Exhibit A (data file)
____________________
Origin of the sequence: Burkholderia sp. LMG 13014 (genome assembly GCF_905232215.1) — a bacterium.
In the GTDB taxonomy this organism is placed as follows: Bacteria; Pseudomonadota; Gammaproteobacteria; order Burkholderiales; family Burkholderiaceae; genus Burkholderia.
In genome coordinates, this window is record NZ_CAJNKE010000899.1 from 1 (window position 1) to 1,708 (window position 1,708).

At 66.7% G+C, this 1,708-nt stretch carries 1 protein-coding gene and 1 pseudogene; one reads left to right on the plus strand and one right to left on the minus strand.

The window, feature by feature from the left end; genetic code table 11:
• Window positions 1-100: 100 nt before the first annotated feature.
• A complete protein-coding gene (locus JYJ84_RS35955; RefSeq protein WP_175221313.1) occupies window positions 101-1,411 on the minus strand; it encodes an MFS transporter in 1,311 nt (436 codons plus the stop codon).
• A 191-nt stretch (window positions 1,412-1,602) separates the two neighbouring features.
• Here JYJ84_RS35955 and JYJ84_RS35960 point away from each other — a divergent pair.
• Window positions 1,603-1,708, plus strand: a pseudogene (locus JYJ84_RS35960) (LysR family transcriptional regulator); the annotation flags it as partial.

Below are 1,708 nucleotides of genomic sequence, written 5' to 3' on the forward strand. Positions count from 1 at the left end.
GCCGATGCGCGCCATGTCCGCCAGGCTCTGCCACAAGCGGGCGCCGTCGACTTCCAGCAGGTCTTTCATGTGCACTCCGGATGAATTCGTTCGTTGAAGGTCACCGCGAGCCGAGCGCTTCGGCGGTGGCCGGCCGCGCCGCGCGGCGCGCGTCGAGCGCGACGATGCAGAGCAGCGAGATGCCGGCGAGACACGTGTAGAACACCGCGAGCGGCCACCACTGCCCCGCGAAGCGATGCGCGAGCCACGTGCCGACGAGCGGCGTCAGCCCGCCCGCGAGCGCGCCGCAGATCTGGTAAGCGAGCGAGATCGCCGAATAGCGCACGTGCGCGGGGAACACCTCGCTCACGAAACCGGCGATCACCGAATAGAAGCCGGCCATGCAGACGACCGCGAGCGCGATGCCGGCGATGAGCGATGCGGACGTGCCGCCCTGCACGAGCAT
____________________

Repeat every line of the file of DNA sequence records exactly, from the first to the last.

Origin of the sequence: Burkholderia sp. LMG 13014 (genome assembly GCF_905232215.1) — a bacterium.
In the GTDB taxonomy this organism is placed as follows: Bacteria; Pseudomonadota; Gammaproteobacteria; order Burkholderiales; family Burkholderiaceae; genus Burkholderia.
In genome coordinates, this window is record NZ_CAJNKE010000899.1 from 1 (window position 1) to 1,708 (window position 1,708).

At 66.7% G+C, this 1,708-nt stretch carries 1 protein-coding gene and 1 pseudogene; one reads left to right on the plus strand and one right to left on the minus strand.

The window, feature by feature from the left end; genetic code table 11:
• Window positions 1-100: 100 nt before the first annotated feature.
• A complete protein-coding gene (locus JYJ84_RS35955; RefSeq protein WP_175221313.1) occupies window positions 101-1,411 on the minus strand; it encodes an MFS transporter in 1,311 nt (436 codons plus the stop codon).
• A 191-nt stretch (window positions 1,412-1,602) separates the two neighbouring features.
• Here JYJ84_RS35955 and JYJ84_RS35960 point away from each other — a divergent pair.
• Window positions 1,603-1,708, plus strand: a pseudogene (locus JYJ84_RS35960) (LysR family transcriptional regulator); the annotation flags it as partial.

Below are 1,708 nucleotides of genomic sequence, written 5' to 3' on the forward strand. Positions count from 1 at the left end.
GCCGATGCGCGCCATGTCCGCCAGGCTCTGCCACAAGCGGGCGCCGTCGACTTCCAGCAGGTCTTTCATGTGCACTCCGGATGAATTCGTTCGTTGAAGGTCACCGCGAGCCGAGCGCTTCGGCGGTGGCCGGCCGCGCCGCGCGGCGCGCGTCGAGCGCGACGATGCAGAGCAGCGAGATGCCGGCGAGACACGTGTAGAACACCGCGAGCGGCCACCACTGCCCCGCGAAGCGATGCGCGAGCCACGTGCCGACGAGCGGCGTCAGCCCGCCCGCGAGCGCGCCGCAGATCTGGTAAGCGAGCGAGATCGCCGAATAGCGCACGTGCGCGGGGAACACCTCGCTCACGAAACCGGCGATCACCGAATAGAAGCCGGCCATGCAGACGACCGCGAGCGCGATGCCGGCGATGAGCGATGCGGACGTGCCGCCCTGCACGAGCAT